We consider a monopolistic firm selling two substitutable products to a stream of sequential arrivals whose purchase decisions can be influenced by earlier purchases. Before demand realizes, the firm faces a newsvendor problem for the two products with economies of scale in production for each. When consumers are responsive to others’ decisions, social influence amplifies demand uncertainty, leading to a lower profit for the firm. We propose three solutions for the firm to better cope with or even benefit from social influence: influencer recruitment and a reduced product assortment either before demand realization (ex ante) or under production postponement (ex post). First, the firm can offer promotional incentives to recruit consumers as influencers. We reveal an operational benefit of influencer marketing that a very small fraction of such influencers is sufficient to diminish sales’ unpredictability. Second, as the potential substitutability between products increases due to social influence, the firm may leverage the increased substitutability and enjoy lower cost in production by reducing product assortment before demand realization. Last, under production postponement, the firm can take advantage of the way that social influence results in demand herding and reduce product varieties by reacting to preorder information.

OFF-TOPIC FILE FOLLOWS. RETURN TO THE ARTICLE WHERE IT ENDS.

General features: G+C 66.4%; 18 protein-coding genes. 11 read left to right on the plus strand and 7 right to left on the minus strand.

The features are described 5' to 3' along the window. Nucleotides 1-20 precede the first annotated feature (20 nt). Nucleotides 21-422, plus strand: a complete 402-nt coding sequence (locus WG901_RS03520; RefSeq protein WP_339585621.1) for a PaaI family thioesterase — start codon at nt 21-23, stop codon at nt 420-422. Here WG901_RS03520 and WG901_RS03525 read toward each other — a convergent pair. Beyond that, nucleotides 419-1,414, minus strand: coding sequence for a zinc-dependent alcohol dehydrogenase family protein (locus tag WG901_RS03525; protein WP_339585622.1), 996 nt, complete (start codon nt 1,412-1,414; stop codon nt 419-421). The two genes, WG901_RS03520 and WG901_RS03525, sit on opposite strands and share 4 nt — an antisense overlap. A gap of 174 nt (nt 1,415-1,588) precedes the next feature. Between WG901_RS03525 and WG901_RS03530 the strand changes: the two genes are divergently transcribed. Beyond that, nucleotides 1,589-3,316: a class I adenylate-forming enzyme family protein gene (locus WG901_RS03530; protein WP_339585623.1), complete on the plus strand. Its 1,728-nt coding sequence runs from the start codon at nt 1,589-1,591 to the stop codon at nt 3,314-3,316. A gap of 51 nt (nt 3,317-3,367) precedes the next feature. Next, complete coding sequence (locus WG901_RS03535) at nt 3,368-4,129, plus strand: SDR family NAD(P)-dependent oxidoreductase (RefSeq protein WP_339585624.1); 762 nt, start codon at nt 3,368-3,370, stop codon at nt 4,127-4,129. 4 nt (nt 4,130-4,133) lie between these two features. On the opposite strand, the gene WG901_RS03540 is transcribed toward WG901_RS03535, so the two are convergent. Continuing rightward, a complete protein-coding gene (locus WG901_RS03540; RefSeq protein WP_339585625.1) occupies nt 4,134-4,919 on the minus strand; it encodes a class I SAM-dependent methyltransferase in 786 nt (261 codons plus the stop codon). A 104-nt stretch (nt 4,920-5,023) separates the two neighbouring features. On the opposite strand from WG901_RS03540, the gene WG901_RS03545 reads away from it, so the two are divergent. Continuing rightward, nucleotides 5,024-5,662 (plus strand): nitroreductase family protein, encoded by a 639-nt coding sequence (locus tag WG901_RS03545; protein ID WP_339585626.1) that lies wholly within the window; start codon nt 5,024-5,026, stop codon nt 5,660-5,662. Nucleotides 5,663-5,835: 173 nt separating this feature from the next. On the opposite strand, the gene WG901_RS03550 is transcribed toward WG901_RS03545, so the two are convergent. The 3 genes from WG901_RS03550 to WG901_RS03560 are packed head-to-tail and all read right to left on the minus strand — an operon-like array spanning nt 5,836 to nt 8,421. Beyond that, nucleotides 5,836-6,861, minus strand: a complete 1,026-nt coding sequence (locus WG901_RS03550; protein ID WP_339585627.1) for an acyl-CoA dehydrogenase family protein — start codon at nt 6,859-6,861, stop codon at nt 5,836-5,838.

Journal article

Wu J, Shi M, Hu M, 2015, Threshold effects in online group buying, Management Science, Vol: 61, Pages: 2025-2040, ISSN: 1526-5501

This paper studies two types of threshold-induced effects: a surge of new sign-ups around the time when the thresholds of group-buying deals are reached, and a stronger positive relation between the number of new sign-ups and the cumulative number of sign-ups before the thresholds are reached than afterward. This empirical study uses a data set that records the intertemporal cumulative number of sign-ups for group-buying deals in 86 city markets covered by Groupon, during a period of 71 days when Groupon predominantly used “a deal a day” format for each local market and posted the number of sign-ups in real time. We find that the first type of threshold effect is significant in all product categories and in all markets. The second type of threshold effect varies across product categories and markets. Our results underscore the importance of considering product and market characteristics in threshold design decisions for online group buying.

Journal article

Hu M, Shi M, Wu J, 2013, Simultaneous vs. Sequential Group-Buying Mechanisms, MANAGEMENT SCIENCE, Vol: 59, Pages: 2805-2822, ISSN: 0025-1909

Journal article

Wu J, Li B, 2009, Keep Cache Replacement Simple in Peer-Assisted VoD Systems, IEEE INFOCOM Conference 2009, Publisher: IEEE, Pages: 2591-2595, ISSN: 0743-166X

Conference paper